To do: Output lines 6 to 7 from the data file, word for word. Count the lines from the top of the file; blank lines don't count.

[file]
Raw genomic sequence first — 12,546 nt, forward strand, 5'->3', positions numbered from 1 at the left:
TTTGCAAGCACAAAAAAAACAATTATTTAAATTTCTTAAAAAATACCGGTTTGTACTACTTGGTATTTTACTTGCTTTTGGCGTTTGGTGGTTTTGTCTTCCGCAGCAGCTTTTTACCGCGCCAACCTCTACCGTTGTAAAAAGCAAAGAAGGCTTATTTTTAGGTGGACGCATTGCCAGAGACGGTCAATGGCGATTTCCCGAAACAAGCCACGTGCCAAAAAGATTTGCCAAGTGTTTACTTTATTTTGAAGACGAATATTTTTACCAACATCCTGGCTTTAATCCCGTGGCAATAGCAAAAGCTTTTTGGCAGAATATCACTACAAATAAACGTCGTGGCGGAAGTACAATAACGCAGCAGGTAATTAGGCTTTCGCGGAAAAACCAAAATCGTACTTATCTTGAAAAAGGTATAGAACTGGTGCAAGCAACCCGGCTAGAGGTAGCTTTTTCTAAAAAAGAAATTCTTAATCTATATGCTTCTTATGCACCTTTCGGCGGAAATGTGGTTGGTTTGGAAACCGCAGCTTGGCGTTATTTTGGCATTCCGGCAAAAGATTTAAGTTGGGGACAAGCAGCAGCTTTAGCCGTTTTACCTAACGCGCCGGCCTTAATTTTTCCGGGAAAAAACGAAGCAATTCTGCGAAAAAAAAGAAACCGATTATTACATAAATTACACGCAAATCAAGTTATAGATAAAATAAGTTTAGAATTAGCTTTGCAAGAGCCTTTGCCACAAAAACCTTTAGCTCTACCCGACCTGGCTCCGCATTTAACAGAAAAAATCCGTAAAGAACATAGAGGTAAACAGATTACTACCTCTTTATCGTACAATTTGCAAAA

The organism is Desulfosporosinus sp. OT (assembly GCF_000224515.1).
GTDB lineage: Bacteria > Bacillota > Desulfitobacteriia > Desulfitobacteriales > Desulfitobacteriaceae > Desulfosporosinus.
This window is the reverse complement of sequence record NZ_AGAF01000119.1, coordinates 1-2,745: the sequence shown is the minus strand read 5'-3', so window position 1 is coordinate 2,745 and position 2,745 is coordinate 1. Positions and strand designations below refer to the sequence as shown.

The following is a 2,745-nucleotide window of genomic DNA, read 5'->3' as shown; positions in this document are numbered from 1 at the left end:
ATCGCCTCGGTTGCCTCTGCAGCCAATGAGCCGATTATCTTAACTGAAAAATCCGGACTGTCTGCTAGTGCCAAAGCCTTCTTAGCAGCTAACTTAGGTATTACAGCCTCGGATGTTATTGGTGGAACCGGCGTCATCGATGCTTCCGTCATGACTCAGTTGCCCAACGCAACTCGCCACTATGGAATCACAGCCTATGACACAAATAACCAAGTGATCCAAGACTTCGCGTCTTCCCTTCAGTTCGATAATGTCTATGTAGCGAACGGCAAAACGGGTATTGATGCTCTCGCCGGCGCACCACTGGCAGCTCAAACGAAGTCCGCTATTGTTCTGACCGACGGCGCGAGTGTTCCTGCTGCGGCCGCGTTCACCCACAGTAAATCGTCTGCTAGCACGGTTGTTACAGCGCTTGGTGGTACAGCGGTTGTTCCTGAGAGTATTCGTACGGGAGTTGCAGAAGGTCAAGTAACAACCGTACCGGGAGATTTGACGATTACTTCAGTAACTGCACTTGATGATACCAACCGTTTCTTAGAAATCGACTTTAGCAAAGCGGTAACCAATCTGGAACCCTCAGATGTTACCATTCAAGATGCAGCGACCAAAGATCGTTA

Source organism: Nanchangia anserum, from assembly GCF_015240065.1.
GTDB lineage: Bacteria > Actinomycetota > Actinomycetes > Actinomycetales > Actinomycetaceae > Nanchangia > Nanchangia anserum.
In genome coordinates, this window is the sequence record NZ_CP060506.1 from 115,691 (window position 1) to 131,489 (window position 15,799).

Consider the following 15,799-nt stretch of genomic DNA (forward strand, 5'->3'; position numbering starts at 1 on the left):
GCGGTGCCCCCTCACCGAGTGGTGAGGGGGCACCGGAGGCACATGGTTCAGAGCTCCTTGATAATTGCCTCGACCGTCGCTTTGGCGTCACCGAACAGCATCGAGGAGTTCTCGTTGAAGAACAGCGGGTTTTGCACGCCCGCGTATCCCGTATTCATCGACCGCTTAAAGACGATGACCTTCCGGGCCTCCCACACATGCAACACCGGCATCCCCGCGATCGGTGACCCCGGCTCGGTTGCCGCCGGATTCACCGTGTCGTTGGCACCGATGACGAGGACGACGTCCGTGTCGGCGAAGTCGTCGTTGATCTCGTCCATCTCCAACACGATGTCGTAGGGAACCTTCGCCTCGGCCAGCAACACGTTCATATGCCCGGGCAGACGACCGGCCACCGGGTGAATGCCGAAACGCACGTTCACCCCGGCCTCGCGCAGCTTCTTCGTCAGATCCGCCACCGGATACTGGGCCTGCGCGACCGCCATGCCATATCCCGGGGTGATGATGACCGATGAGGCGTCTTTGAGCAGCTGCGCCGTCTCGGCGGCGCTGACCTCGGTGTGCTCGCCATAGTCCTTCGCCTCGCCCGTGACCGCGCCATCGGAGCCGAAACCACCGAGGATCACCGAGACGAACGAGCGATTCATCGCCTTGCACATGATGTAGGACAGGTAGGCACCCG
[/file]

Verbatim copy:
The following is a 2,745-nucleotide window of genomic DNA, read 5'->3' as shown; positions in this document are numbered from 1 at the left end:
ATCGCCTCGGTTGCCTCTGCAGCCAATGAGCCGATTATCTTAACTGAAAAATCCGGACTGTCTGCTAGTGCCAAAGCCTTCTTAGCAGCTAACTTAGGTATTACAGCCTCGGATGTTATTGGTGGAACCGGCGTCATCGATGCTTCCGTCATGACTCAGTTGCCCAACGCAACTCGCCACTATGGAATCACAGCCTATGACACAAATAACCAAGTGATCCAAGACTTCGCGTCTTCCCTTCAGTTCGATAATGTCTATGTAGCGAACGGCAAAACGGGTATTGATGCTCTCGCCGGCGCACCACTGGCAGCTCAAACGAAGTCCGCTATTGTTCTGACCGACGGCGCGAGTGTTCCTGCTGCGGCCGCGTTCACCCACAGTAAATCGTCTGCTAGCACGGTTGTTACAGCGCTTGGTGGTACAGCGGTTGTTCCTGAGAGTATTCGTACGGGAGTTGCAGAAGGTCAAGTAACAACCGTACCGGGAGATTTGACGATTACTTCAGTAACTGCACTTGATGATACCAACCGTTTCTTAGAAATCGACTTTAGCAAAGCGGTAACCAATCTGGAACCCTCAGATGTTACCATTCAAGATGCAGCGACCAAAGATCGTTA